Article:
So I’m really not looking forward to Toy Story 4. It’s certainly not because I’m a miserable person who hates the movies. On the contrary, they were a major part of my childhood. Toy Story was the first movie I ever saw in a cinema and I was truly obsessed. I had all of the toys, including an actual pull-string woody, a Ham piggy bank and about five different Buzz Lightyears of varying sizes and spacesuits. I even remember one Christmas when my dad travelled across counties to make sure I had Buzz Lightyear’s spaceship for Christmas Day, even though it was sold out everywhere. These were the pre-Amazon Prime days, kiddos.
So to say that I love Toy Story is an understatement. I feel like it’s part of me. This continued with each movie, as they grew up with me. In 2000, I was eight years old and I was moving on to the “cooler toys” of scooters and walkie-talkies. That same year, Toy Story 2 arrived on the scene and followed Woody dealing with the fact that, one day, Andy would grow up and start to move on, just like I was.
Toy Story 3, though, was the real masterstroke from Pixar. As I was ready to make the step into college, so was Andy. The movies didn’t just grow up with me – the protagonist did as well. Pixar decided to make a movie that wasn’t just a fun follow-up for a group of lovable characters, but the finale and send-off for those who had grown up with the series. We were Andy, we grew up and it was time to move on and let go of the characters we loved so much. It’s a masterful movie that works without the nostalgia but, with that nostalgia behind it, it becomes a classic tearjerker and a love letter to the kids who fell in love with these characters and were taking the first steps into adulthood.
So why does the prospect of Toy Story 4 fill me with disappointment? After all, we’ve had several short films so it’s not like the characters were ever fully laid to rest. I have two reasons for my apprehension: one cynical, and one that I find much harder to deal with.
Firstly, I see Toy Story 4 as a blatant cash grab. I know how cynical that makes me sound, but we have to accept that the movie industry is a business. The toys essentially print money and everyone still adores these characters. This movie will make bank, there’s not doubt about it, and it’s much easier to dredge up a beloved IP than to attempt to make another Inside Out or Coco. It just makes business sense.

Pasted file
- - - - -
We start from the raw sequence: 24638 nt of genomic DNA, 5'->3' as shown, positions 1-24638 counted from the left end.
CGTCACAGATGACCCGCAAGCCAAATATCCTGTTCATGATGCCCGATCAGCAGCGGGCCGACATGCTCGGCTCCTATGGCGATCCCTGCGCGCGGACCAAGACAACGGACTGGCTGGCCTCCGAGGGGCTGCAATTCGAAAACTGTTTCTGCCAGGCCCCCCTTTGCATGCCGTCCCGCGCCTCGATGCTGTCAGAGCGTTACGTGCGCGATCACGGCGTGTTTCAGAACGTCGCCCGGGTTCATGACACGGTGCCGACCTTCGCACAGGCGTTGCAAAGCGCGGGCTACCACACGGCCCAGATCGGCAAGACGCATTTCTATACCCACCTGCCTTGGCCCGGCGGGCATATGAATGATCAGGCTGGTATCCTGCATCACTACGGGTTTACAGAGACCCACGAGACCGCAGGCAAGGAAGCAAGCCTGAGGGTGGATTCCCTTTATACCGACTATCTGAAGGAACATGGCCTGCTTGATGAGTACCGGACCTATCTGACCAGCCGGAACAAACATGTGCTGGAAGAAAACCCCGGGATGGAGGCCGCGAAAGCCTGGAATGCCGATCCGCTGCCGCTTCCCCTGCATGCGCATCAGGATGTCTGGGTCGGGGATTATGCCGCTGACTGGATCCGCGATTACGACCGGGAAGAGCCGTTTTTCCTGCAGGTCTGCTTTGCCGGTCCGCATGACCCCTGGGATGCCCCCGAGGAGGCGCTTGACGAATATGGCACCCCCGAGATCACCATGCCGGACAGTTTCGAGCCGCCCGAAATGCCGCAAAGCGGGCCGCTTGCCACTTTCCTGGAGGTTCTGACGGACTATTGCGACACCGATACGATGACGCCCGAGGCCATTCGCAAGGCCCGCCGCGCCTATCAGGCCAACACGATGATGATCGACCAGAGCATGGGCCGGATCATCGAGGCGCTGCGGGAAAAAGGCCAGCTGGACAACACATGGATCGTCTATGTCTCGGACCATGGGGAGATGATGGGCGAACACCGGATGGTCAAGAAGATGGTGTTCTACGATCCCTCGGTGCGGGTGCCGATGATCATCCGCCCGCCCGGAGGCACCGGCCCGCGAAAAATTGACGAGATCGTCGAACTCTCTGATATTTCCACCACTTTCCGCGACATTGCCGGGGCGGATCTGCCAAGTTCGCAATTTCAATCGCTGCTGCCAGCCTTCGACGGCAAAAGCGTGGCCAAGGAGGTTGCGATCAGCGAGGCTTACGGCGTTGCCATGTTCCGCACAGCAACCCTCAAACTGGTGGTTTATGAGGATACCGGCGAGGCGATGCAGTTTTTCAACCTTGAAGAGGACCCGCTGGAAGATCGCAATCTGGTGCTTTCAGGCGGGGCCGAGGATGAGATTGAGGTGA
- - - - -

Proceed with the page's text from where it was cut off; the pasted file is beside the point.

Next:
But that’s not the reason I’m so down on a fourth movie in this franchise. The thing I’m wrestling with is that after Toy Story 4 comes around, Toy Story won’t be mine anymore. I can’t imagine that Toy Story 4 is going to deal with a 26-year-old Andy who isn’t quite where he expected to find himself at that age and occasionally writes opinion pieces on the movies of his childhood. Andy has moved on from his childhood, the toys have moved on from Andy and Toy Story has moved on from me.
I see this movie being the kick-off point for those little ones that are now the same age as I was when I saw Toy Story back in 1996. It will belong to them now. Even if the new movie did target my generation of fans, it wouldn’t be fair. It would be selfish of us not to let a new generation experience these characters and their stories for themselves. It may be the first time they’ve seen the characters that I have loved for my entire life, and they deserve a chance to fall in love for the first time like I did. But it will be theirs now. It’s not mine.
That’s why I’m sad. Growing up and embracing adulthood is hard and letting go of the things that we held so dear as children is a major part of that. Toy Story is a franchise that defined my childhood, but the Buzz Lightyear spaceship my dad drove so far to buy me is in an attic somewhere, gathering dust. I’ve moved on from my childhood and it’s time for me to accept that these movies have moved on as well. It’s not that I don’t realise it; it’s just hard to accept.
I want to be the bigger man and let it go gracefully, but there’s still a petulant child within me, dressed in his Buzz Lightyear pyjamas and stamping his feet because he has to share his favourite toy. I hope Toy Story 4 is a good movie, I really do, and I hope that kids really enjoy it and embrace the joy these characters bring in the same way that I did 20 years ago. But that doesn’t mean I’m ready to let them go.
How do you feel about Toy Story 4? Are you excited to see the gang again, or are you worried about what Pixar will do? Let me know in the comments section.